In spite of the thousands of young students, professional educators and others who might insist “school bus,” this is not correct. Besides, the riddle reads “sit on it,” not “in it.”
Regardless of one’s answer, the innocent query is merely a lighthearted way of saying kudos to members of the Cleveland/Bradley County Greenway board of directors who have added deeper dimension, and yet another direction, to the Greenway experience. For those who might have missed our front-page announcement in Monday’s edition, or who didn’t catch the recent “Keeping It Green” column on the Editorial Page, our Greenway planners have created an offshoot to be tentatively known as the Greenway Public Art Committee.
The group’s objective sounds simple enough, but looks can be deceiving. GPAC members are being tasked with identifying appropriate public art — in all likelihood modern and interpretive — that can be placed along the four-mile community fitness trail to enhance the total Greenway experience. Our earlier reference to “big and yellow” best describes the first contribution to the GPAC cause.
Most have seen it before.
Many have climbed atop it.
A majority have had their photographs snapped while enjoying its unique comfort.
Many a smile has been brought to the faces of local residents and visitors alike who have caught a glimpse from the roadside of its canary-shaded majesty, and most have turned their vehicles and come back for a second look.
We refer, of course, to “Sitting Tall,” the bigger-than-life sculpture created by local artist Joshua Coleman who has made it available — at GPAC’s request — for display at the Greenway. It is the first such piece of public art to be located along the linear park. It can be found at the Raider Drive entrance near the ever-popular playground that sits adjacent to the multi-story First Tennessee Bank building.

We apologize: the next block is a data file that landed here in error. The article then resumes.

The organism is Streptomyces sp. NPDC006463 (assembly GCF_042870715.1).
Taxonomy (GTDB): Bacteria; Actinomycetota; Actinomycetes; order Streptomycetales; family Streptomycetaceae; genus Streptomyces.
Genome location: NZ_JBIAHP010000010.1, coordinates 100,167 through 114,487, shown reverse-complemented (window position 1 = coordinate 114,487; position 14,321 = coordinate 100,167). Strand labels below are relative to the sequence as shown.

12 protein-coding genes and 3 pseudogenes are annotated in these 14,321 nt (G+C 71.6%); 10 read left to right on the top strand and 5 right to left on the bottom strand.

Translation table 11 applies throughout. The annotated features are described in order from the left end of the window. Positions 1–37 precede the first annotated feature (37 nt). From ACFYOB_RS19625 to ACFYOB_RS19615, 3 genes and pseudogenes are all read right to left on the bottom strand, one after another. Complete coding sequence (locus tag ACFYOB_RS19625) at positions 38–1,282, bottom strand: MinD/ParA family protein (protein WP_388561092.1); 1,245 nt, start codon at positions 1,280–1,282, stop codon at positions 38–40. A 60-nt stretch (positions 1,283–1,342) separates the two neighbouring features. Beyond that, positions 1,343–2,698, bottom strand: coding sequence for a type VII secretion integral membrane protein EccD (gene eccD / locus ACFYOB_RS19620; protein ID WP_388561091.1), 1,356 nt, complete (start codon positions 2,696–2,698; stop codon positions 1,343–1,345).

“Sitting Tall” has enjoyed past engagements in the front lawn of the downtown Museum Center at Five Points and outside the Old Woolen Mill which houses Coleman’s business, Imagery Sculpture Studio. Thankfully, Coleman is one of two creative locals who already have signed on to support the work of GPAC and to help direct its vision. The other is Joe McCullough, owner of Theme Fusion. Community arts advocate Tara Brown has agreed to serve on the committee, as well as Greenway board member Tara Brown who will serve as a GPAC liaison for the board.
Those who don’t use the Greenway, or who live too far from its outreach to make regular visits, might not fully understand the “presence” that such enhancements can offer this community destination. To best understand, one must consider the Greenway’s purpose; or in the case of our Cleveland and Bradley County hometown, its many purposes.
It is about exercise.
It is about improved health.
It is about recreation.
It is about family togetherness.
It is about appreciating the bounties of Mother Nature.
It is about socializing with friends and rediscovering shared interests with loved ones.
It is about getting away from anything electronic — TVs, computers, video games and yes ... cellphones.
It is about fleeing the uninviting restrictions of the indoors and embracing a breath of fresh air in the outdoors.
And now, it is about opening our minds, hearts and imaginations to unique interpretations of life through the miracle of public art.
We applaud the Greenway board for looking into this direction. The results of its work won’t come as easily as some might believe, but this new GPAC task force has miles of potential.
A big, yellow chair is a good first step, one that we hope will lead to an explosion of the senses and a continued rounding of the total Greenway experience.